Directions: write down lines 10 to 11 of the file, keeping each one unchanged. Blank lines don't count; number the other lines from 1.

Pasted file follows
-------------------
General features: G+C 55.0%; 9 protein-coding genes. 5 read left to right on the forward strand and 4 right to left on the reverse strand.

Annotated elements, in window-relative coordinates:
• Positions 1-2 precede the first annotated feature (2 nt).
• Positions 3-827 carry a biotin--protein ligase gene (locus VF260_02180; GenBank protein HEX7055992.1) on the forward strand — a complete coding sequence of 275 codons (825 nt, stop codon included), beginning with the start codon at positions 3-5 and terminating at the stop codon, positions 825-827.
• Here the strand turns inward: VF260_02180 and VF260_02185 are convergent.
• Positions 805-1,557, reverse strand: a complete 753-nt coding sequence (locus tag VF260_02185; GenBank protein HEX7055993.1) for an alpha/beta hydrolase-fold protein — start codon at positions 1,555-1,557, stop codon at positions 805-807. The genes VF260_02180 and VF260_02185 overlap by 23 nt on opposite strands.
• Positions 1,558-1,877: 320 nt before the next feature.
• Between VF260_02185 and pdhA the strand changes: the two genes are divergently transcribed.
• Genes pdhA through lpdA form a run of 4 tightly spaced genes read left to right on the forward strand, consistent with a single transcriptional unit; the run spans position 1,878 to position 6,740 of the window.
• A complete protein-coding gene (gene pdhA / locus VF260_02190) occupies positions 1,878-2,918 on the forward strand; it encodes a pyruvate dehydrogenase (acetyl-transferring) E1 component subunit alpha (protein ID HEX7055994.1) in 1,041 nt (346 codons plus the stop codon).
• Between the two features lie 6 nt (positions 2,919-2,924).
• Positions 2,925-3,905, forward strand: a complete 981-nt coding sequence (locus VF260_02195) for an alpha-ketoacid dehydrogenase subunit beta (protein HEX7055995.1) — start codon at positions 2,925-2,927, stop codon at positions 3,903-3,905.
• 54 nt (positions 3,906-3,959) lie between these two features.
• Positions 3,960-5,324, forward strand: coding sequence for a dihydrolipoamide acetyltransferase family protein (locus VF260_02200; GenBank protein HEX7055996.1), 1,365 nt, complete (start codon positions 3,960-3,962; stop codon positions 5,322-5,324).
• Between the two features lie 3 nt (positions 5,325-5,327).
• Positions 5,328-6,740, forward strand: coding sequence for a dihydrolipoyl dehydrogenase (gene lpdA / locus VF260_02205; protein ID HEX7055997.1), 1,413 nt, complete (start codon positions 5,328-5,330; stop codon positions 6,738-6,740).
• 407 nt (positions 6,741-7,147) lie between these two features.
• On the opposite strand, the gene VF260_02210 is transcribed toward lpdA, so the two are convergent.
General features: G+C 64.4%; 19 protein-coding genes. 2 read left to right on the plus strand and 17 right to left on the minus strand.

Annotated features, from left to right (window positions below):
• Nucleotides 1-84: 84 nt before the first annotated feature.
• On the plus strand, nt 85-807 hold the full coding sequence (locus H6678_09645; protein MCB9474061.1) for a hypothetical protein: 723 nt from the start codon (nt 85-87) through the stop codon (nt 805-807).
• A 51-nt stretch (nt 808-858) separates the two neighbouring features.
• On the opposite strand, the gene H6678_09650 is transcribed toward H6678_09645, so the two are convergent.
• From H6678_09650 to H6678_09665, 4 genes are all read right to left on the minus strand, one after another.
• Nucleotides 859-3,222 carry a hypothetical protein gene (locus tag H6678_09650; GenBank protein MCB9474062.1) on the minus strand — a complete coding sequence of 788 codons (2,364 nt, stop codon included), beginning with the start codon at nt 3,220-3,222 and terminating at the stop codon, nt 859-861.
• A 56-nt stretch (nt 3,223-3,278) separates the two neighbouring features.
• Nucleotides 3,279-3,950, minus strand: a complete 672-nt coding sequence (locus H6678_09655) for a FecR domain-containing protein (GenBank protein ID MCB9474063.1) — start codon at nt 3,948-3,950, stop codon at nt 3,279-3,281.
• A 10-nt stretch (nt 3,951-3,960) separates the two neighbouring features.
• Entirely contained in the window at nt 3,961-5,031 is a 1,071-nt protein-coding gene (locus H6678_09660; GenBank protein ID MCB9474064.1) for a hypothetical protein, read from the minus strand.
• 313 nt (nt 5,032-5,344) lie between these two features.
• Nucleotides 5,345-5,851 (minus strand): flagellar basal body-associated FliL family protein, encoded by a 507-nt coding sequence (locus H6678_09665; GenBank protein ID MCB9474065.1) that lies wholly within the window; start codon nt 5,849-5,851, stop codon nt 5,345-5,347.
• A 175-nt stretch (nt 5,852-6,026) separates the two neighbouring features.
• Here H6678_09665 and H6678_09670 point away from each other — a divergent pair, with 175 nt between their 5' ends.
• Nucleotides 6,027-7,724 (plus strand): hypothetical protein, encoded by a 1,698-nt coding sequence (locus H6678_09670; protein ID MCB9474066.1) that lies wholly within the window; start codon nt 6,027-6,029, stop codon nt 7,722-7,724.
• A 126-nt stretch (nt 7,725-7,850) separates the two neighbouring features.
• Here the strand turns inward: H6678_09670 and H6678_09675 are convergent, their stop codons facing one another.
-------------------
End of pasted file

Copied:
• A complete protein-coding gene (gene pdhA / locus VF260_02190) occupies positions 1,878-2,918 on the forward strand; it encodes a pyruvate dehydrogenase (acetyl-transferring) E1 component subunit alpha (protein ID HEX7055994.1) in 1,041 nt (346 codons plus the stop codon).
• Between the two features lie 6 nt (positions 2,919-2,924).